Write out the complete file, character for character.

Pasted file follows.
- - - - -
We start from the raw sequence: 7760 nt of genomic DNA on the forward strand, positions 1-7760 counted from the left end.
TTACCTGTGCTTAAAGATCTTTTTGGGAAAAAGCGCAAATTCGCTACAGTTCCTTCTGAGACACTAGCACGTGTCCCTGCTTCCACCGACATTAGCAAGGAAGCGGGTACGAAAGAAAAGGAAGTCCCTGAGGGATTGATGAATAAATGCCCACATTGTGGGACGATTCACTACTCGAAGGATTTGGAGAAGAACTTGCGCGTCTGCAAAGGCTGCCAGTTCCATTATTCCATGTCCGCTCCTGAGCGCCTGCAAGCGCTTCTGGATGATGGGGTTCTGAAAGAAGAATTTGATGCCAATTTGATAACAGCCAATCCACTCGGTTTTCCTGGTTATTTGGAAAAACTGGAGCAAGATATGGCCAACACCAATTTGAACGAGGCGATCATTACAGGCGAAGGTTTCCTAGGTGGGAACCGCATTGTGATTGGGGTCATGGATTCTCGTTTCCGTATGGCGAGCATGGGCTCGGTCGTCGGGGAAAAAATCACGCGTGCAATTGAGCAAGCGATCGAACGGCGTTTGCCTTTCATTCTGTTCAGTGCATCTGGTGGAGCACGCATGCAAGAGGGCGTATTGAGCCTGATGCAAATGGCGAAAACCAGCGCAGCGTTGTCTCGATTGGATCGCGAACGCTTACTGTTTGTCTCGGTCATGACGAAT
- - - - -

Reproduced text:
We start from the raw sequence: 7760 nt of genomic DNA on the forward strand, positions 1-7760 counted from the left end.
TTACCTGTGCTTAAAGATCTTTTTGGGAAAAAGCGCAAATTCGCTACAGTTCCTTCTGAGACACTAGCACGTGTCCCTGCTTCCACCGACATTAGCAAGGAAGCGGGTACGAAAGAAAAGGAAGTCCCTGAGGGATTGATGAATAAATGCCCACATTGTGGGACGATTCACTACTCGAAGGATTTGGAGAAGAACTTGCGCGTCTGCAAAGGCTGCCAGTTCCATTATTCCATGTCCGCTCCTGAGCGCCTGCAAGCGCTTCTGGATGATGGGGTTCTGAAAGAAGAATTTGATGCCAATTTGATAACAGCCAATCCACTCGGTTTTCCTGGTTATTTGGAAAAACTGGAGCAAGATATGGCCAACACCAATTTGAACGAGGCGATCATTACAGGCGAAGGTTTCCTAGGTGGGAACCGCATTGTGATTGGGGTCATGGATTCTCGTTTCCGTATGGCGAGCATGGGCTCGGTCGTCGGGGAAAAAATCACGCGTGCAATTGAGCAAGCGATCGAACGGCGTTTGCCTTTCATTCTGTTCAGTGCATCTGGTGGAGCACGCATGCAAGAGGGCGTATTGAGCCTGATGCAAATGGCGAAAACCAGCGCAGCGTTGTCTCGATTGGATCGCGAACGCTTACTGTTTGTCTCGGTCATGACGAAT